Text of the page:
|Let's get the code into your workbook, then deal with the options for running it.|
First, I am assuming that you are using Excel 2007 or later on a Windows based machine. If you are using an earlier version or using a Mac, these steps may not work exactly as written. Let me know.
Second, I suggest that you do this in a backup copy of your workbook. Macros cannot be undone and I'd hate to have you run the code and then save your original book before you know if the code does what you want it to do.
1 - Copy the code from Response #4 to store it on the clipboard. Your copy should start with Sub BuildImportSheet() and end with End Sub, inclusive
2 - In your workbook, press Alt-F11 to open the VBA editor
3 - Click the Insert tab and choose Module
4 - Paste the code into the pane that opens. You should not see any red text. If you do, you copied more (or less) than the actual code.
5 - Close the VBA editor
6 - Save the workbook. Since it now contains a macro, it must be saved as an xlsm or xlsb file. xlsm will be fine.
OK, now that the macro is in the file, you have a number of options for running it. I'll offer 3 options, although there are many more. A Google search on Macro buttons will turn up a lot of info. In my opinion, Option 2 is probably the best of the 3.
The most brute force, basic method is to open the VBA editor via Alt-F11, open the module with the code, place the cursor anywhere inside the code and click the green Run triangle in the top ribbon. You probably won't even realize that anything happened, but the last sheet in the workbook should contain all the data from the other sheets.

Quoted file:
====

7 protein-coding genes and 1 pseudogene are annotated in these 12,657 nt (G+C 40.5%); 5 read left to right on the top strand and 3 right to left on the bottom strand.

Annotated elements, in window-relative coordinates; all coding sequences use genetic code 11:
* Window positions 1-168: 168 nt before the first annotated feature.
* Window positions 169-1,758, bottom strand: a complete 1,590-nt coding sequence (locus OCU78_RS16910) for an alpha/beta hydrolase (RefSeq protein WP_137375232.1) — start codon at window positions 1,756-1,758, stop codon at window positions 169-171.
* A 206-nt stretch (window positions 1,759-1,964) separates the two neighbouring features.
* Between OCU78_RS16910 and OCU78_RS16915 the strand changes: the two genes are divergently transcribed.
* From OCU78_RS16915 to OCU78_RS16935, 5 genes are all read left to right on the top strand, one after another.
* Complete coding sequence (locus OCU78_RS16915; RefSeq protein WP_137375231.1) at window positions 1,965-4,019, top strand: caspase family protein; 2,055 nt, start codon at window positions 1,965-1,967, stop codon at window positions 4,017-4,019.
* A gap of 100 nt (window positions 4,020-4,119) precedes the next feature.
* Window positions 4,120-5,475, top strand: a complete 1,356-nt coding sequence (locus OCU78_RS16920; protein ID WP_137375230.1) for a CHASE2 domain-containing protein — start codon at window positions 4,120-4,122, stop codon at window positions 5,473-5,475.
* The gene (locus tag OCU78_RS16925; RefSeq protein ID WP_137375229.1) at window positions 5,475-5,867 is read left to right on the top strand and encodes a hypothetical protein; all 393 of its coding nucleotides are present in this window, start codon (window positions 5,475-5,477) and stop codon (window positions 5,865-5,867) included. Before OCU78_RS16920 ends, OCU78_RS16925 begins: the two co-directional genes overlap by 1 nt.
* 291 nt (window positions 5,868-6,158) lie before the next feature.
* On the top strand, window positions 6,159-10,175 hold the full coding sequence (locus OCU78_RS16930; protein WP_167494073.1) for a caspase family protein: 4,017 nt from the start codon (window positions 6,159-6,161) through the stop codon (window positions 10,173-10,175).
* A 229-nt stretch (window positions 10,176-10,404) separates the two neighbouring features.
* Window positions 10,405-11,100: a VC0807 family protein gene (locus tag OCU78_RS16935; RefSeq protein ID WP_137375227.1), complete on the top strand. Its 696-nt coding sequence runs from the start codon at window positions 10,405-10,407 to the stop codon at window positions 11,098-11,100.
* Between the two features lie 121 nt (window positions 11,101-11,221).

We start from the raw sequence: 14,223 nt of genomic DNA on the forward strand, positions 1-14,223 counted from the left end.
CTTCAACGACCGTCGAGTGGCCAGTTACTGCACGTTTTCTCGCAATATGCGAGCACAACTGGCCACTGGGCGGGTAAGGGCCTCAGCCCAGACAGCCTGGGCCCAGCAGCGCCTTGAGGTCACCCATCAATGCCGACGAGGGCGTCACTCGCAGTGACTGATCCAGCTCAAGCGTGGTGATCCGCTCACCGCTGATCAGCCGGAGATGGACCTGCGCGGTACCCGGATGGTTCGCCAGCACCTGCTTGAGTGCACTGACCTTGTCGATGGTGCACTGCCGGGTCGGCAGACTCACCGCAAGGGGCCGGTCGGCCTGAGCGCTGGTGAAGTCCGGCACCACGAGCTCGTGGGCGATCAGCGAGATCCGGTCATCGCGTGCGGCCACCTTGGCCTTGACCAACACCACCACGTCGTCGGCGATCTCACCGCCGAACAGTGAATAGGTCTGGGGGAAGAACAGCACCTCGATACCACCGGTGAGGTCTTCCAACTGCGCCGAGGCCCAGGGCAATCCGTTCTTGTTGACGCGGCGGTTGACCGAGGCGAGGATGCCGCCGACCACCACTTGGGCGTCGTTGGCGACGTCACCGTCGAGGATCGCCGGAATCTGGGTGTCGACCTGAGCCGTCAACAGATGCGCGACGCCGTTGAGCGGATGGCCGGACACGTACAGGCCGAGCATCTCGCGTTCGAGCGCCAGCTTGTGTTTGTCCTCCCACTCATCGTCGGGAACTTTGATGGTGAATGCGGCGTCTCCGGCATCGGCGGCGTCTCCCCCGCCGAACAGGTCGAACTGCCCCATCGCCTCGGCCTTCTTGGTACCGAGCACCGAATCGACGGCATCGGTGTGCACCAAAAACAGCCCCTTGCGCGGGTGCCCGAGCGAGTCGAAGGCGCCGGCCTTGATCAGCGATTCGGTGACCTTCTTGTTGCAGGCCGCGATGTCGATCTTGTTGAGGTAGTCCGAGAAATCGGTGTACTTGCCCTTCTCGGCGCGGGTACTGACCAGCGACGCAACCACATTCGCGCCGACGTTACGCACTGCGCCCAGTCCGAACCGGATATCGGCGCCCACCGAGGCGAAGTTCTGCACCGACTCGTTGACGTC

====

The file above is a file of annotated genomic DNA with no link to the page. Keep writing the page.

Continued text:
In most cases, you (or your users) are not going to want to open the VBA editor every time you want to run the code, so a better idea is to create a button in the workbook so the code can be run with a click. Options 2 and 3 are different ways to create a macro button.
Place a button on your Quick Access Toolbar. (QAT)
1 - Right click the QAT and choose Customize Quick Access Toolbar
2 - Click the drop down for "Choose Commands From" and choose Macros
3 - BuildImportSheet should appear in the pane below the drop down
4 - Select BuildImportSheet, click Add to add it to the right hand pane
5 - Click the drop down for Customize Quick Access toolbar and choose the name of your workbook. (This done so that the button does not show up in every workbook you open)
6 - If you want, you can click the Modify button below the right hand pane and choose a different shape for the button. I have about 20 macro buttons that I use all the time, so I try to choose a shape that reminds me of what each macro does.
7 - Click OK to close the Customize dialog box.
8 - Save the workbook
In the QAT, you should see the new button. Hover over it and the macro name should appear. Click it and the code should run. Whenever you open the workbook, the button should be there.
(In case you didn't know it, you can add all sorts of buttons to the QAT to make Excel easier to use. Not just macro buttons, but buttons for just about every Excel feature that can be found hidden behind the various ribbons.)
1 - On any worksheet, click the Insert tab and choose any shape you'd like
2 - Place the shape on the worksheet. You can add text to the shape if you want to
3 - Right click the shape and choose "Assign Macro"
4 - In the dialog box that opens, you should see the BuildImportSheet macro
5 - Double click the macro name and the dialog box should close
6 - When you hover over the shape, the cursor should become a finger, telling you that it is a "link". If you click the button, the macro will run
You can add a shape button on every sheet if you want to. However, if you are going to add a shape button to every sheet, you might as well just add a single button to the QAT.
Let me know if this makes sense and if you need any further help.
Click Here Before Posting Data or VBA Code ---> How To Post Data or Code.